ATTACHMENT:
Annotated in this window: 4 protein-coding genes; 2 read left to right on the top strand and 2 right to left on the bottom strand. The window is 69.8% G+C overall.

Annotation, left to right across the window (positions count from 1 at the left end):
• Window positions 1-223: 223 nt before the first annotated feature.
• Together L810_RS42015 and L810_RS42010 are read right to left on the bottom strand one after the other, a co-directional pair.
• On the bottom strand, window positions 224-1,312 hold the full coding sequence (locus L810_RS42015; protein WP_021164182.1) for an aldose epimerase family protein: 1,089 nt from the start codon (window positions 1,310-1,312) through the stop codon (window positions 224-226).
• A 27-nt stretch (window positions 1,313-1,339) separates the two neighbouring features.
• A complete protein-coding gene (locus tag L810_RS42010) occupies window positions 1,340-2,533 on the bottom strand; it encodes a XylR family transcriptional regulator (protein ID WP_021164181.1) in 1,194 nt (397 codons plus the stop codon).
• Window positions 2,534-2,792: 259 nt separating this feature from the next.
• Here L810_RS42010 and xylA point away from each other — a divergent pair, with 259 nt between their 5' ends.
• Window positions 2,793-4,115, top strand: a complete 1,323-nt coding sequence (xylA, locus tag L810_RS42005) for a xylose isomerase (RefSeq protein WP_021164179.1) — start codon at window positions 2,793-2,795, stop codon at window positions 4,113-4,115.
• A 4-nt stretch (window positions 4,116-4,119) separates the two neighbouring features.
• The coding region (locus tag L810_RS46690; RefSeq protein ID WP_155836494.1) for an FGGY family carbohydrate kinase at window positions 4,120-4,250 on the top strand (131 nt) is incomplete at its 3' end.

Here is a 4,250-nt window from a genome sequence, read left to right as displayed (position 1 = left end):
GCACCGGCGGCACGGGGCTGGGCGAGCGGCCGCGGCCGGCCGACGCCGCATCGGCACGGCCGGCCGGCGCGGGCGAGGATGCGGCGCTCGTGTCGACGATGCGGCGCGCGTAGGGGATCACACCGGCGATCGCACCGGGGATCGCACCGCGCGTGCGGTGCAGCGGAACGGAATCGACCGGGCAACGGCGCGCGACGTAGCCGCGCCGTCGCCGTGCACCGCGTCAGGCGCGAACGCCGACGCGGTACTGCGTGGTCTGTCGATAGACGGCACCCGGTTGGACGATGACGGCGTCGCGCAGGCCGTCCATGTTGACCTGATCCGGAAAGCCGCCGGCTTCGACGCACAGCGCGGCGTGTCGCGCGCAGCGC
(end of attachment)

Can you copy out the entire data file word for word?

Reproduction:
Annotated in this window: 4 protein-coding genes; 2 read left to right on the top strand and 2 right to left on the bottom strand. The window is 69.8% G+C overall.

Annotation, left to right across the window (positions count from 1 at the left end):
• Window positions 1-223: 223 nt before the first annotated feature.
• Together L810_RS42015 and L810_RS42010 are read right to left on the bottom strand one after the other, a co-directional pair.
• On the bottom strand, window positions 224-1,312 hold the full coding sequence (locus L810_RS42015; protein WP_021164182.1) for an aldose epimerase family protein: 1,089 nt from the start codon (window positions 1,310-1,312) through the stop codon (window positions 224-226).
• A 27-nt stretch (window positions 1,313-1,339) separates the two neighbouring features.
• A complete protein-coding gene (locus tag L810_RS42010) occupies window positions 1,340-2,533 on the bottom strand; it encodes a XylR family transcriptional regulator (protein ID WP_021164181.1) in 1,194 nt (397 codons plus the stop codon).
• Window positions 2,534-2,792: 259 nt separating this feature from the next.
• Here L810_RS42010 and xylA point away from each other — a divergent pair, with 259 nt between their 5' ends.
• Window positions 2,793-4,115, top strand: a complete 1,323-nt coding sequence (xylA, locus tag L810_RS42005) for a xylose isomerase (RefSeq protein WP_021164179.1) — start codon at window positions 2,793-2,795, stop codon at window positions 4,113-4,115.
• A 4-nt stretch (window positions 4,116-4,119) separates the two neighbouring features.
• The coding region (locus tag L810_RS46690; RefSeq protein ID WP_155836494.1) for an FGGY family carbohydrate kinase at window positions 4,120-4,250 on the top strand (131 nt) is incomplete at its 3' end.

Here is a 4,250-nt window from a genome sequence, read left to right as displayed (position 1 = left end):
GCACCGGCGGCACGGGGCTGGGCGAGCGGCCGCGGCCGGCCGACGCCGCATCGGCACGGCCGGCCGGCGCGGGCGAGGATGCGGCGCTCGTGTCGACGATGCGGCGCGCGTAGGGGATCACACCGGCGATCGCACCGGGGATCGCACCGCGCGTGCGGTGCAGCGGAACGGAATCGACCGGGCAACGGCGCGCGACGTAGCCGCGCCGTCGCCGTGCACCGCGTCAGGCGCGAACGCCGACGCGGTACTGCGTGGTCTGTCGATAGACGGCACCCGGTTGGACGATGACGGCGTCGCGCAGGCCGTCCATGTTGACCTGATCCGGAAAGCCGCCGGCTTCGACGCACAGCGCGGCGTGTCGCGCGCAGCGC